Posted 11/28/2017

by Peter Warden

Peter Warden has been writing for a decade about mortgages, personal finance, credit cards, and insurance. His work has appeared across a wide range of media. He lives in a small town with his partner of 25 years.

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“Special” mortgages for teachers and other professions: real deal or marketing gimmick?

Peter Warden

The Mortgage Reports Contributor

Teachers: deserving special treatment?

If you’re an educator, you’ll likely have heard about “special” mortgages for teachers. But just how special are they? And will you qualify for one?

Some of these programs are genuine offers of help, mostly from municipalities that have hard time retaining teachers because of their housing markets. But others may just be marketing gimmicks. Here’s what you need to know.

Verify your new rate (Aug 18th, 2018)

Not just special mortgages for teachers

But before we get on to mortgages, we should take a detour. Because educators who want to be homeowners can get some seriously valuable help.

Good Neighbor Next Door

Perhaps the most valuable of all potentially is the Good Neighbor Next Door program, which helps law enforcement officers, firefighters and EMTs as well as teachers. And the U.S. Department of Housing and Urban Development (HUD) runs that. So you should be able to trust it.

You could get 50 percent off the list price of a HUD foreclosure home. However, that applies only if you want to buy in a “revitalization area,” as defined by HUD.

To qualify as an educator, you need to be a pre-Kindergarten through 12th-grade teacher. And you must agree to live in the home for at least 36 months.

Want to find homes that are currently available within the program in your area? Use HUD’s look-up tool.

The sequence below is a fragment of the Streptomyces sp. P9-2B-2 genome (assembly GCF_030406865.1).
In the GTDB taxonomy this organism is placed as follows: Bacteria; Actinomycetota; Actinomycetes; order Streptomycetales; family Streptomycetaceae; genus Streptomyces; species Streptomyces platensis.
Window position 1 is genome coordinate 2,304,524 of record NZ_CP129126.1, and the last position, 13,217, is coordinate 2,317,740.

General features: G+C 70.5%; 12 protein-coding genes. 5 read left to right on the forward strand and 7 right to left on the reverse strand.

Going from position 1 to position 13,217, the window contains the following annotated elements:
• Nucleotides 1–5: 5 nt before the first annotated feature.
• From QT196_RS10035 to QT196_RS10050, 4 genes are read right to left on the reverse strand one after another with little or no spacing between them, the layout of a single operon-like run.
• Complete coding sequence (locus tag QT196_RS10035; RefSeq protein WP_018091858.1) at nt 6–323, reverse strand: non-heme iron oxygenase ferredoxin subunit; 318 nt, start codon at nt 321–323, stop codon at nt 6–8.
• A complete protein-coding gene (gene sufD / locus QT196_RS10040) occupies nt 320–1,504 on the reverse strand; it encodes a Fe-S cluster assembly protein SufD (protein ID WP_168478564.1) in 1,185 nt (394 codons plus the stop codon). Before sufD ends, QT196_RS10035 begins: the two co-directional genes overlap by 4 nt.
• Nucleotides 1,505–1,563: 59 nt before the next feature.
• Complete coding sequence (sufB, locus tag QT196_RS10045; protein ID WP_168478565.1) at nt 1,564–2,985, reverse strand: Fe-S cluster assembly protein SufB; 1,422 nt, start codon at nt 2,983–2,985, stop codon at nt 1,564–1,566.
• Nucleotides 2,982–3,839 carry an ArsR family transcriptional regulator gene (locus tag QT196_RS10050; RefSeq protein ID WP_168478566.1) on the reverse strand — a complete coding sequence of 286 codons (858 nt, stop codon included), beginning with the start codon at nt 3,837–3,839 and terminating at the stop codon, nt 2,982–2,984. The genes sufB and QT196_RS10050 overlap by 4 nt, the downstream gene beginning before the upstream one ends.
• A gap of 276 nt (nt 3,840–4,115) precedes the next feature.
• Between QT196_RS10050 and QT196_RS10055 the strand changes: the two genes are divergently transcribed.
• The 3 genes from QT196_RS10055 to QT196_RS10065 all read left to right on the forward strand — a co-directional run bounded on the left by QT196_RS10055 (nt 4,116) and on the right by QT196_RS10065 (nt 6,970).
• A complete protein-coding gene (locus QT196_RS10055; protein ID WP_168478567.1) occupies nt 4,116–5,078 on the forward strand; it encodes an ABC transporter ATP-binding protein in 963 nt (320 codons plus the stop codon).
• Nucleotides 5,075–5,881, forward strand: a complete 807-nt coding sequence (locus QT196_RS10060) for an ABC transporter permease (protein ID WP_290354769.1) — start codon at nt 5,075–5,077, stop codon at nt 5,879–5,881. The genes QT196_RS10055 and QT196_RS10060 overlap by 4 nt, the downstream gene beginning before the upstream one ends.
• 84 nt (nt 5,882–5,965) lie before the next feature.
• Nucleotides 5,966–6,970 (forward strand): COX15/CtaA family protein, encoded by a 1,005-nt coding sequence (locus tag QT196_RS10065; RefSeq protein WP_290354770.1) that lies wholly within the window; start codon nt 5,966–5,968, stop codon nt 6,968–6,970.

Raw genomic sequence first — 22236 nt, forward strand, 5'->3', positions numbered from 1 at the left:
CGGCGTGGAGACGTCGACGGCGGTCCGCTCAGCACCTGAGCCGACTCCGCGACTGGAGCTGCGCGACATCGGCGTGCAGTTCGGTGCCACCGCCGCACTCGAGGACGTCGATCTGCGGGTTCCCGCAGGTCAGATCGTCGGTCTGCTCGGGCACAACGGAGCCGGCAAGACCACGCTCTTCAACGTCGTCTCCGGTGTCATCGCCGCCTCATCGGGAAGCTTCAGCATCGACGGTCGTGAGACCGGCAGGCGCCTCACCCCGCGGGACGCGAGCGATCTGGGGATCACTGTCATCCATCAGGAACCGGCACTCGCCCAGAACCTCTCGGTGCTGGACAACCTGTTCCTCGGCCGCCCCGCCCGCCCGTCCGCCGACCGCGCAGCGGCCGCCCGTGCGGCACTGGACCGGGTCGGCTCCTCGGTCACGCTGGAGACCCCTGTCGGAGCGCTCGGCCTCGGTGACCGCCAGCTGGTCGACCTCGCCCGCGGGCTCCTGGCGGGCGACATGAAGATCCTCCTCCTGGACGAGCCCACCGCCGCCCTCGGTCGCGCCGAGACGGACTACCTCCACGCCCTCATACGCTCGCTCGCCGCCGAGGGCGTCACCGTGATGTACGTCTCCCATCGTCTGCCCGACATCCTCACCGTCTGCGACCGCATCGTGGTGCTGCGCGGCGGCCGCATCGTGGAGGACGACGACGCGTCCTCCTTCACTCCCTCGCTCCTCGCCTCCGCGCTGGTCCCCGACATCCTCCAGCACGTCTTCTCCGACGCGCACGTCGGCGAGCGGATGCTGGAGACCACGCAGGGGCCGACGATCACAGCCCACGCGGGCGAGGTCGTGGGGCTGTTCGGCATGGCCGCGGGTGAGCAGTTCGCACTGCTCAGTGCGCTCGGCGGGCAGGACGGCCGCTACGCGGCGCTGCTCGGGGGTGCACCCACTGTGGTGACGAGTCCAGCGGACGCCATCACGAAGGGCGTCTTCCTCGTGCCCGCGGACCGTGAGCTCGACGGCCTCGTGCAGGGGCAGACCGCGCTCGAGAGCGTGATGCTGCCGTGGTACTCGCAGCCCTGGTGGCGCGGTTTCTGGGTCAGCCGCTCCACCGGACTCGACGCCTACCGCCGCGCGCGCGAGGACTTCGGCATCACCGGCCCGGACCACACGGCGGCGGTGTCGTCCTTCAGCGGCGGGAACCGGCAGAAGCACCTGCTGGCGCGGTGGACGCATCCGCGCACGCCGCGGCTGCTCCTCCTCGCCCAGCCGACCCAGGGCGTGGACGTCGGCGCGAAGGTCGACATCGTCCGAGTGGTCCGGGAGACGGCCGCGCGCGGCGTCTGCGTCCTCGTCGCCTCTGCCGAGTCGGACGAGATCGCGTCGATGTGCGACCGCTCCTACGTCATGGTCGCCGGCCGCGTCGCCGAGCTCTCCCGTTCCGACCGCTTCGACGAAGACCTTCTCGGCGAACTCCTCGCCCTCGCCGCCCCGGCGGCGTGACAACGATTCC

Other homeownership assistance programs

Meanwhile, lots of other organizations offer assistance to those who want to be homeowners. They are often run by federal, state and local governments, charities and non-profits.

And they often give grants or preferential loans for your down payment and closing costs. As importantly, they typically provide advice and practical assistance in other ways. So check out:

Additionally, use HUD’s list of local homebuying programs by state to find support in your area. And read our “Complete guide to down payment assistance programs.”

home affordability for teachers

(Source: Redfin)

You may not need a special mortgage

Many educators feel undervalued in 21st-century America. And that might make you want a mortgage that provides privileges just for teachers. But sometimes a less specialist loan can turn out better for you.

VA and USDA l0ans

For example, if you’re a veteran, a VA loan is hard to beat.  You won’t need a down payment. And you’re likely to get a great mortgage rate.

Complete guide to VA home loans

Similarly, a mortgage backed by the United States Department of Agriculture (a USDA loan) can be perfect.

What is a USDA loan?

For one of those, eligibility depends on where you’re buying: it needs to be somewhere rural or often suburban. But that’s roughly 97 percent of the landmass of the United States. Again, you won’t typically need a down payment and could get a competitive rate.